Further cases 'to be treated on merit'

GM activists or other protesters planning to use yesterday's verdict at Norwich Crown Court to launch similar campaigns involving damage to property were warned that each case would be treated on its merits.

GM activists or other protesters planning to use yesterday's verdict at Norwich Crown Court to launch similar campaigns involving damage to property were warned that each case would be treated on its merits.

Lawyers said that the defence, known as "the Tommy Archer defence" because it was successfully used by a character in the Radio 4 soap, relied on the jury accepting that the defendant genuinely believed that the action would prevent greater damage being done.

Lord Melchett, executive director of the environmental campaign group Greenpeace, who was acquitted of criminal damage, told the court he believed the genetic modification of crops was one of the "most frightening things he had ever come across".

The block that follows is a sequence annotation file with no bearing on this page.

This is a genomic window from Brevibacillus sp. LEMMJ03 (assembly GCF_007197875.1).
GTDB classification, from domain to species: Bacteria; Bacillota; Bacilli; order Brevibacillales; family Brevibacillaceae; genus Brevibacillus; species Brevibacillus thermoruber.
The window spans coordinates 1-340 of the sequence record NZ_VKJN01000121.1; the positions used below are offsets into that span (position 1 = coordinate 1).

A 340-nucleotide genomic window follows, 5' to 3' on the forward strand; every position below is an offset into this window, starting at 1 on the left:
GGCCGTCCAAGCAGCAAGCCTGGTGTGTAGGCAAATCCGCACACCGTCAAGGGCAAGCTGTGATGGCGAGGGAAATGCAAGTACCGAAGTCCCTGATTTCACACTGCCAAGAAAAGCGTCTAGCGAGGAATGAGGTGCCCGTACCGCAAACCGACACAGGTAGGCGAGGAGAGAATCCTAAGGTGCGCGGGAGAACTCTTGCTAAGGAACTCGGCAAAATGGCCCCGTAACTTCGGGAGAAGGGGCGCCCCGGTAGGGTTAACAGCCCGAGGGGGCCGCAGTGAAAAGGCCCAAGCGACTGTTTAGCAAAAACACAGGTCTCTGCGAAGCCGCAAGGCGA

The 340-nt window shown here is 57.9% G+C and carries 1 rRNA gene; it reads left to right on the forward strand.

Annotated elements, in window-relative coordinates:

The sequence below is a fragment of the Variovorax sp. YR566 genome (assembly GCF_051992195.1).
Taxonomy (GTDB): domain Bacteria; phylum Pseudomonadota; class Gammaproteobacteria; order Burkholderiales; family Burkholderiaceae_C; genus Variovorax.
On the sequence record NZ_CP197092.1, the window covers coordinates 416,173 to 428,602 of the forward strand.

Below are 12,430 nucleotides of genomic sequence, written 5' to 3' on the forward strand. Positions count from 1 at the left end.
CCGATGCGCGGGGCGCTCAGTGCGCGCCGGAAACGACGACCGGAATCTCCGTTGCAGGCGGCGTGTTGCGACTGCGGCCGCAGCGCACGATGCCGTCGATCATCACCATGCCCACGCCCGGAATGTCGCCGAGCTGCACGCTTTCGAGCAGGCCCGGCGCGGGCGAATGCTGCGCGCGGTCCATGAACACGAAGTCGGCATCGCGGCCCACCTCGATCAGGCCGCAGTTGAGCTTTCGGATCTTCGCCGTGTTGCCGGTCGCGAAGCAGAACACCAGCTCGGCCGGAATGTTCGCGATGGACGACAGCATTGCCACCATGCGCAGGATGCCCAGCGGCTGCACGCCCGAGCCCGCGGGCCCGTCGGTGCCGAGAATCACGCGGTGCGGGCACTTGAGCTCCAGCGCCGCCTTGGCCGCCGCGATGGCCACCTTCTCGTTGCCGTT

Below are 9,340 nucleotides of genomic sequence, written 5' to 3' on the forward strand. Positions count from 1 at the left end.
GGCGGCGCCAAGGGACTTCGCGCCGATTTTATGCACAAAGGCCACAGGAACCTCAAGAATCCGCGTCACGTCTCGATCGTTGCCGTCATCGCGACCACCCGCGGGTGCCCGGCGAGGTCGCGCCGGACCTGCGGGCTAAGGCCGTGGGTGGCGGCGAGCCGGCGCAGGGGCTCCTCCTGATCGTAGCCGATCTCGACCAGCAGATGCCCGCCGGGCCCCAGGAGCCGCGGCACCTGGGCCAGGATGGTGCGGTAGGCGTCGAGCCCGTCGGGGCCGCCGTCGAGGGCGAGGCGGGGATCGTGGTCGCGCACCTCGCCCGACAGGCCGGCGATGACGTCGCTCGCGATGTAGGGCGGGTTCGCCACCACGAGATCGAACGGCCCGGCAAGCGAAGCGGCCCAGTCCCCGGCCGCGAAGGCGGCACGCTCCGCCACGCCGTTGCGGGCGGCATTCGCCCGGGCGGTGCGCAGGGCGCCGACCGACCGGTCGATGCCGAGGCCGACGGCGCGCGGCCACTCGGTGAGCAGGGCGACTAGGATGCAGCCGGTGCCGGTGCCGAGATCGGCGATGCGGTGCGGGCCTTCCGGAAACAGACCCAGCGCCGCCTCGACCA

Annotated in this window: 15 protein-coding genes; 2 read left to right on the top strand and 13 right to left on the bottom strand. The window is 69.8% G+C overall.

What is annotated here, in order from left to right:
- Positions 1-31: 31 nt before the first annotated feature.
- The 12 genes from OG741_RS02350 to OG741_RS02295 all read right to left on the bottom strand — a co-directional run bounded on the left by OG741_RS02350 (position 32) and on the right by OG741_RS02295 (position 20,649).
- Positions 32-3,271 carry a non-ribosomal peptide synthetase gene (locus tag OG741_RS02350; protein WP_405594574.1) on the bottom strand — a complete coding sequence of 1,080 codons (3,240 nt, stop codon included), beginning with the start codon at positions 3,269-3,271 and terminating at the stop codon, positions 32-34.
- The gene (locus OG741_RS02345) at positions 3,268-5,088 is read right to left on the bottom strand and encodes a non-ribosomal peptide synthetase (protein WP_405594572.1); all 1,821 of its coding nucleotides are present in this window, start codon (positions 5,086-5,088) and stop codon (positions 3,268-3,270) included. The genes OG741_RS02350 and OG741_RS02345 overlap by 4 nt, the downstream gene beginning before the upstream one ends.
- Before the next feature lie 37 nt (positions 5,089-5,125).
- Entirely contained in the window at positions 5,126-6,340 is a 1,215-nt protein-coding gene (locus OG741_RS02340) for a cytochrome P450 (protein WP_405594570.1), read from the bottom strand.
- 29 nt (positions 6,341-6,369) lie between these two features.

Malcolm Fowler, chairman of the Law Society's criminal law committee, said this was a "subjective test". He said if further evidence came to light that showed other defendants could not reasonably hold this view then they might find the jury was less sympathetic.

He said the case was one of "life imitating art" as the Law Society had advised scriptwriters of The Archers on the defence mounted by Tommy Archer when he admitted damaging a GM crop.

Peter Tidey, chief Crown prosecutor for Norfolk, said after the verdict: "Criminal damage is a serious offence and allegations that an offence was premeditated and carried out by a group of people are taken into consideration when deciding whether to prosecute."

He added: "Each case is unique and we will continue to review each case on its merits and according to the code for Crown prosecutors, which says there must be sufficient evidence for a realistic prospect of conviction."

In a separate case yesterday two nuclear protesters in Barrow-in-Furness, Cumbria, were found not guilty of criminal damage by a jury.

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